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Why Cries Of 'Sedition' Will Only Inspire Us To Fight Back Harder

24/02/2016 7:09 AM IST | Updated 15/07/2016 8:26 AM IST
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Indian right-wing activists shout slogans during a protest outside Jawaharlal Nehru University (JNU) in New Delhi on February 16, 2016. A student union leader Kanhaiya Kumar was arrested on Friday for allegedly shouting anti-India slogans at a rally in protest against a Kashmiri separatist's execution three years ago. AFP PHOTO / Money SHARMA / AFP / MONEY SHARMA (Photo credit should read MONEY SHARMA/AFP/Getty Images)

Over the last few days, as the events at JNU unfolded, India has been caught up in the debate of what is national and anti-national. Our political leadership, our media and many public figures have deliberately tried to obfuscate this debate by creating a shrill and hysterical definition of hyper-nationalism. The attempt has been to challenge the patriotism of every liberal open-minded democratic individual who dares to disagree. Some are threatened, others roughed up or beaten. Most of us are branded anti-national.

In truth this entire matter has nothing to do with nationalism whatsoever. It is a cleverly woven distraction by an incapable, non-performing and oppressive government whose inability to wade through India's diverse economic, social and cultural diversity and challenges has been laid bare over the last 20 months. These events have been used to manufacture a controversy to instil a deep sense of fear among critics and to silence all opposition by making scapegoats of a few students. In a seditious country like India, this is a huge mistake.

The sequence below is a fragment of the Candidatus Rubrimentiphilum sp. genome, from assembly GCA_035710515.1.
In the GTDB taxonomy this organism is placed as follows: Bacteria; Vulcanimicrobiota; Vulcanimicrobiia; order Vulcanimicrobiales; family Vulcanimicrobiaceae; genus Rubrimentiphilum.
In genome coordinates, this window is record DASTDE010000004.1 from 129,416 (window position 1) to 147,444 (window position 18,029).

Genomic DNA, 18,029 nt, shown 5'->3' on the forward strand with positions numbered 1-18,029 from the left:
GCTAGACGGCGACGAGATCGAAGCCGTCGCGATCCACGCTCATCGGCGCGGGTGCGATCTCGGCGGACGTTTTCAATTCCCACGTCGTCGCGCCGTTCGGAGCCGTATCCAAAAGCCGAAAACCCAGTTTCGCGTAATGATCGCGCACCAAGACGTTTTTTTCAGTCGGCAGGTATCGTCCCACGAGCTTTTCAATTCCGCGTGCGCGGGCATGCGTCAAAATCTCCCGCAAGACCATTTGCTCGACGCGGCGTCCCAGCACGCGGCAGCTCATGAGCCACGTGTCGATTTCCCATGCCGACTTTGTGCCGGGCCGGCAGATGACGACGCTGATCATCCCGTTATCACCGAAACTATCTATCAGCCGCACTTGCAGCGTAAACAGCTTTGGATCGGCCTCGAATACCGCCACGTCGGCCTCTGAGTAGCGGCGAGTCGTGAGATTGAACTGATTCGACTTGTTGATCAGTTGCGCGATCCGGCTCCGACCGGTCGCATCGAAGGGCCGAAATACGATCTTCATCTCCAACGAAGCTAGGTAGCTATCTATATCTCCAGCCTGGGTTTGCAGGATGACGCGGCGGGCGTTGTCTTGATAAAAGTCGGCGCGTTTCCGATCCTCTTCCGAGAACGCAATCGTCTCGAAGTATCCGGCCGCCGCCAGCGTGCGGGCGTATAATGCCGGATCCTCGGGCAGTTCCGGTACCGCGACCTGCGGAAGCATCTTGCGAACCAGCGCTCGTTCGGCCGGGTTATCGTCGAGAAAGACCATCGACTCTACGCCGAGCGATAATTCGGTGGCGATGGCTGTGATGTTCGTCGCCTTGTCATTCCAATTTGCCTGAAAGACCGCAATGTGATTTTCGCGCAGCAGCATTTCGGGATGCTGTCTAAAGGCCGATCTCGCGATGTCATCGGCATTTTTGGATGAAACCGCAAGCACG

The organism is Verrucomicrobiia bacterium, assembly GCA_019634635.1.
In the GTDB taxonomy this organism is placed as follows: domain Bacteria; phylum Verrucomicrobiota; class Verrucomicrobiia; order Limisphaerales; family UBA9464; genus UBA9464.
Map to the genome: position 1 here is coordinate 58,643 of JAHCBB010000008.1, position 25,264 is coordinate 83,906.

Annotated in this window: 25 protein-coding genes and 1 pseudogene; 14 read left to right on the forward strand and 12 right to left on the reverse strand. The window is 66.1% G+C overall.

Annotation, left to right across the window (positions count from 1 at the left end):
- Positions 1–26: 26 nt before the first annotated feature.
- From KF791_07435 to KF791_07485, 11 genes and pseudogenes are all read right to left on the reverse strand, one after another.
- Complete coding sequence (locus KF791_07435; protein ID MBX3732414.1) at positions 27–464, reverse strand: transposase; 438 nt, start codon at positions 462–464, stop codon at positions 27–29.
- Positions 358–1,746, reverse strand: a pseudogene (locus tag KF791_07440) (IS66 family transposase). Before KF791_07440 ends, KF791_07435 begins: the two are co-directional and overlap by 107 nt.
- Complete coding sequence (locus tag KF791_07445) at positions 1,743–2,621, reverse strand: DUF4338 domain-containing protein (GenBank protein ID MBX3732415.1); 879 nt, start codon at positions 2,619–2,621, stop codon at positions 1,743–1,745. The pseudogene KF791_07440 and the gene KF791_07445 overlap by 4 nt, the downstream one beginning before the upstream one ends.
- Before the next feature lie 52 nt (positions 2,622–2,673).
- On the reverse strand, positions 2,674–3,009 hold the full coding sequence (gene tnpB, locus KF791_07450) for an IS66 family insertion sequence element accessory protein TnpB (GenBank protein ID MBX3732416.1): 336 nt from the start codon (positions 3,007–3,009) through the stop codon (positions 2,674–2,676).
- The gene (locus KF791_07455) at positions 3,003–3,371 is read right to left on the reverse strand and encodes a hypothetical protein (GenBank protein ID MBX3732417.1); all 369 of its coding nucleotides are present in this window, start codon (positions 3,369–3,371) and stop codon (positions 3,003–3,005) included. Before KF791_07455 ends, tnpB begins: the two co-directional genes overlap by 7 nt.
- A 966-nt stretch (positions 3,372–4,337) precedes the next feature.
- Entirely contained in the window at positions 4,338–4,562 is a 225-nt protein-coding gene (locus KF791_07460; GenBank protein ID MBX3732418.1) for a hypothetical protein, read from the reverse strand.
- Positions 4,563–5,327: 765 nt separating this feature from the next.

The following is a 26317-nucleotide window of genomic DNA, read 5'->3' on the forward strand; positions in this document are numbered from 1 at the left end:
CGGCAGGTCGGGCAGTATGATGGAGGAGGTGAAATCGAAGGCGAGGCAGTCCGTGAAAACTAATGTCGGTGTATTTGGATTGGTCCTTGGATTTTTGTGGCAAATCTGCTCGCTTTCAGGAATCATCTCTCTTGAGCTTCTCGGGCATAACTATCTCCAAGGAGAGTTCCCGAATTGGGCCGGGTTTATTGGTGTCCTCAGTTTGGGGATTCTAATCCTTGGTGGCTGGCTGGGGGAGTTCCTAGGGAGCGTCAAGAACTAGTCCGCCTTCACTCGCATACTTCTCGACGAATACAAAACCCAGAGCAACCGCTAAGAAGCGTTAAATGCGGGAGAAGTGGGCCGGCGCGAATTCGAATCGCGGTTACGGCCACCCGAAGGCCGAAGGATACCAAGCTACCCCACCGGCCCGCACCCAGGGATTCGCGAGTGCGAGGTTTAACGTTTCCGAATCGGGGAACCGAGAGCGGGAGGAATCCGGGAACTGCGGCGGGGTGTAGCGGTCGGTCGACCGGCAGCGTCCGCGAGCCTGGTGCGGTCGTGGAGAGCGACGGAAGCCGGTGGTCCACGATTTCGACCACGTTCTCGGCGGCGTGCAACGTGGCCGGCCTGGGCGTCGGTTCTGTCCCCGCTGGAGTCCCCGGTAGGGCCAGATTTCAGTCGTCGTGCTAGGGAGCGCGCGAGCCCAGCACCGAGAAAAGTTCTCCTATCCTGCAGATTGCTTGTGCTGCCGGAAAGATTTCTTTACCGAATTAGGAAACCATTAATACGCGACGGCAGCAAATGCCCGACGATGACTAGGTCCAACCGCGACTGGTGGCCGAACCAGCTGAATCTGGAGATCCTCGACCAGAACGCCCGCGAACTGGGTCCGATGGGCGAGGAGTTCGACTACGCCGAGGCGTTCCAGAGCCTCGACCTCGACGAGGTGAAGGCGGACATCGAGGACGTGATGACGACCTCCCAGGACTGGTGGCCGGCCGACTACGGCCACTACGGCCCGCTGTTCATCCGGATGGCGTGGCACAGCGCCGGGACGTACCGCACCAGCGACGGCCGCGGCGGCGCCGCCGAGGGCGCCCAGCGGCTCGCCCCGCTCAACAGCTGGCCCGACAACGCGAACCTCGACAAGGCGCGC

[The government] wants to engage us in circular dialogue on nationalism so that we overlook its recurrent failures.

The controversy is about our respective freedoms, our right to dissent but the government's objective does not seem to be a conversation on freedom but obfuscation and distraction. It wants to engage us in circular dialogue on nationalism so that we overlook its recurrent failures.

For starters, it wants to distract us from its incompetent and ineffective economic policy and dismal governance. It wants us to forget that the double digit economic growth it promised is unlikely to be delivered this year or next. As large parts of India are pushed into agrarian distress, causing suffering and thousands of farmer's suicides, many in collusion with the media wants this fact off the headlines. The government also wants us to forget the empty slogans of Make in India that have delivered little. In short, the promised mythical acchhe din haven't arrived and nor will they anytime soon.

This is not all. The government wants us to distract us from how it is slashing budgets for health and education, causing endless human suffering and death while it writes of billions in bad loans for India's rich. It seems we are busy creating a country where crony capitalism prevails and India's rich prosper while bright and patriotic students like Kanhaiya Kumar are jailed for their right to dissent. Or Rohith Vemula is forced to end his life, his demands for his right to equality and a few thousand rupees to sustain his academic pursuits left unmet. Is this the development India deserves? This is exactly what they don't want us to ask.